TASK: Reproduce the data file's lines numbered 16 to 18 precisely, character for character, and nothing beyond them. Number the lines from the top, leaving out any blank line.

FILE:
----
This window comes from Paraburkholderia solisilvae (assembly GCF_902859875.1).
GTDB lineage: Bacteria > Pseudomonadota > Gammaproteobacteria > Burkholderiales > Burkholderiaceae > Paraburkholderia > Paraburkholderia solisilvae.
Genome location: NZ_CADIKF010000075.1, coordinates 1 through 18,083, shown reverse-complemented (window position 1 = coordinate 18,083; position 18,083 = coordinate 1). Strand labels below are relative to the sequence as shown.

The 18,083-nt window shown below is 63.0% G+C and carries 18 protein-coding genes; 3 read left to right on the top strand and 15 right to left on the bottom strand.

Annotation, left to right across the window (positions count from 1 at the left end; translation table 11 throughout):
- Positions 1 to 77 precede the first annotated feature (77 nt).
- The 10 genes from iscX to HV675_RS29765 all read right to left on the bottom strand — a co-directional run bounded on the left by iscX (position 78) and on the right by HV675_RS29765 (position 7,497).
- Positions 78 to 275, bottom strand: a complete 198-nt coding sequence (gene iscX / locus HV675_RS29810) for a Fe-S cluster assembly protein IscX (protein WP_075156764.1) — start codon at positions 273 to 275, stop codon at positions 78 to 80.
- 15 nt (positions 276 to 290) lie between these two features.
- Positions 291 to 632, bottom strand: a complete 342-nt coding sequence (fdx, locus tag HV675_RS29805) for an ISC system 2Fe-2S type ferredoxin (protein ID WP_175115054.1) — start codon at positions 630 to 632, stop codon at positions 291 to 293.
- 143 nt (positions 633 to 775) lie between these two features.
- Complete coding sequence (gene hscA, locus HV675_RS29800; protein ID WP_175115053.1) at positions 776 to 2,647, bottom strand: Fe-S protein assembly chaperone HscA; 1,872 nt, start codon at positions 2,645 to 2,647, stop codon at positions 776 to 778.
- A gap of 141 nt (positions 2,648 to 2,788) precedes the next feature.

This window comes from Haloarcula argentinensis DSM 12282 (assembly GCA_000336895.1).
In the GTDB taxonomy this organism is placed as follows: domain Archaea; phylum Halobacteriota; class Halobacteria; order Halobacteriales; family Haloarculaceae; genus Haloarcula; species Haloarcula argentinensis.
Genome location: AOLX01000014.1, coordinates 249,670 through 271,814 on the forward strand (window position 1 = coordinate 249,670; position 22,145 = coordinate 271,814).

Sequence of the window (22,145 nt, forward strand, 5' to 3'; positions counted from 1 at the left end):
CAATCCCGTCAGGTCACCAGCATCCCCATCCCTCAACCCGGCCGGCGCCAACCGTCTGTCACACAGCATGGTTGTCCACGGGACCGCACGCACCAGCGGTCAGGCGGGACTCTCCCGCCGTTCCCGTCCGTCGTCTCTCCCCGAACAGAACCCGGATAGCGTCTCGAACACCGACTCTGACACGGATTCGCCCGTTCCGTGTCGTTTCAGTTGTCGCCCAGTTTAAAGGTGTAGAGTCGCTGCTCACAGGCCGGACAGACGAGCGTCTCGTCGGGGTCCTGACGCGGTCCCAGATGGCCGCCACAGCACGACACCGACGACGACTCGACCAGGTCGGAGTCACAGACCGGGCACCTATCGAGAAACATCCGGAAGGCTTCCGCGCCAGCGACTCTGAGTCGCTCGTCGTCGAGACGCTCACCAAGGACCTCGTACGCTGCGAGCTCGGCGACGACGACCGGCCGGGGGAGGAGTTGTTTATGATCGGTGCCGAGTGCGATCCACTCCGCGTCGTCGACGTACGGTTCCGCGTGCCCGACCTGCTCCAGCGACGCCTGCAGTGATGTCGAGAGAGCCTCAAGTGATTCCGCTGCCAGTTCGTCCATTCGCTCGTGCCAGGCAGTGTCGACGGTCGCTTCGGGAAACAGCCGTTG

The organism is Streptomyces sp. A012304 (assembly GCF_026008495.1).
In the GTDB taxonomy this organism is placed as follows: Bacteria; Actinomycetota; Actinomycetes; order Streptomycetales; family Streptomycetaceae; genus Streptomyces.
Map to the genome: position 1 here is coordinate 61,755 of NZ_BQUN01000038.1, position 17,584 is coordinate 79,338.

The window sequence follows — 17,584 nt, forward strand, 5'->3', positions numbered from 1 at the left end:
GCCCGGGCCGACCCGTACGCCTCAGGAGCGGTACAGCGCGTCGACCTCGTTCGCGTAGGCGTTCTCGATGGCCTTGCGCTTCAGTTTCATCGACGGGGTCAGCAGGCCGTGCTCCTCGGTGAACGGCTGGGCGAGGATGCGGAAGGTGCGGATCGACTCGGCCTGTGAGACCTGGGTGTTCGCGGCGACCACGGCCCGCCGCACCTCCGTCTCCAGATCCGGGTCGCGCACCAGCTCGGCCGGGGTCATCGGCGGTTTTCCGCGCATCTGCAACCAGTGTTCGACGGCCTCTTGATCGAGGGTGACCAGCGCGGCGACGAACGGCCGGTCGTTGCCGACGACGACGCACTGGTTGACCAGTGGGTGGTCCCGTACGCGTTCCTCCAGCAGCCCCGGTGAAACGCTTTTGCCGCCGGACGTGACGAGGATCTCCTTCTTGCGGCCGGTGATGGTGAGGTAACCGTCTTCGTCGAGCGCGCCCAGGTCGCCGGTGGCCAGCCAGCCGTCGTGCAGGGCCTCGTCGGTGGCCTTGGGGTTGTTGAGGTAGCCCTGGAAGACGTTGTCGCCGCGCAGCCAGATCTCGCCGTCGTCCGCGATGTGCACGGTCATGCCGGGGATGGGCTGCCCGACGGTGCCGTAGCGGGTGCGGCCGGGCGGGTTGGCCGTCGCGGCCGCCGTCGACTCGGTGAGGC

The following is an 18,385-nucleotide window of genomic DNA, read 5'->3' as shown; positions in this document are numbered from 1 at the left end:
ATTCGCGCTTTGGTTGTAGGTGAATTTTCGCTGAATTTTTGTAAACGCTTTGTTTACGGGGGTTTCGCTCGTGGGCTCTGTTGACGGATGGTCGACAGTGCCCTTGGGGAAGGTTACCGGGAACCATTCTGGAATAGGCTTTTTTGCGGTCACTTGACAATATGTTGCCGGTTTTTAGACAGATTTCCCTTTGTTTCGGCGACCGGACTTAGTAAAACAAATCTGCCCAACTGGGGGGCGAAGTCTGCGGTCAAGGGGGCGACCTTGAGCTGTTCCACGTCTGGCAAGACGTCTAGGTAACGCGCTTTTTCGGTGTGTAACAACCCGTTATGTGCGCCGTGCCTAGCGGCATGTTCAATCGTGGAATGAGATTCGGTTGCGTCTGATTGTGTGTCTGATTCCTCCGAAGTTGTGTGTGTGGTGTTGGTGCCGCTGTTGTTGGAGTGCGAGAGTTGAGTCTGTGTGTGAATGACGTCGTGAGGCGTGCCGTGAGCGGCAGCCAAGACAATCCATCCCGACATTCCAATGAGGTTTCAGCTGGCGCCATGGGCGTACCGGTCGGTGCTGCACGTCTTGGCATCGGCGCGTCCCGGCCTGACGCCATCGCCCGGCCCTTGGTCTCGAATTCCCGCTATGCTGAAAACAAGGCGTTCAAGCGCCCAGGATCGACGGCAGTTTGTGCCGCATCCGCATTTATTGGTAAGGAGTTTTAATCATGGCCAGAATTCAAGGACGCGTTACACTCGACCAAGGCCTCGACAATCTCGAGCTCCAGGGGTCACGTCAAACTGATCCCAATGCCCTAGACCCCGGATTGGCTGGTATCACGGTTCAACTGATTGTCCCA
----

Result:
Genome location: AOLX01000014.1, coordinates 249,670 through 271,814 on the forward strand (window position 1 = coordinate 249,670; position 22,145 = coordinate 271,814).

Sequence of the window (22,145 nt, forward strand, 5' to 3'; positions counted from 1 at the left end):
CAATCCCGTCAGGTCACCAGCATCCCCATCCCTCAACCCGGCCGGCGCCAACCGTCTGTCACACAGCATGGTTGTCCACGGGACCGCACGCACCAGCGGTCAGGCGGGACTCTCCCGCCGTTCCCGTCCGTCGTCTCTCCCCGAACAGAACCCGGATAGCGTCTCGAACACCGACTCTGACACGGATTCGCCCGTTCCGTGTCGTTTCAGTTGTCGCCCAGTTTAAAGGTGTAGAGTCGCTGCTCACAGGCCGGACAGACGAGCGTCTCGTCGGGGTCCTGACGCGGTCCCAGATGGCCGCCACAGCACGACACCGACGACGACTCGACCAGGTCGGAGTCACAGACCGGGCACCTATCGAGAAACATCCGGAAGGCTTCCGCGCCAGCGACTCTGAGTCGCTCGTCGTCGAGACGCTCACCAAGGACCTCGTACGCTGCGAGCTCGGCGACGACGACCGGCCGGGGGAGGAGTTGTTTATGATCGGTGCCGAGTGCGATCCACTCCGCGTCGTCGACGTACGGTTCCGCGTGCCCGACCTGCTCCAGCGACGCCTGCAGTGATGTCGAGAGAGCCTCAAGTGATTCCGCTGCCAGTTCGTCCATTCGCTCGTGCCAGGCAGTGTCGACGGTCGCTTCGGGAAACAGCCGTTG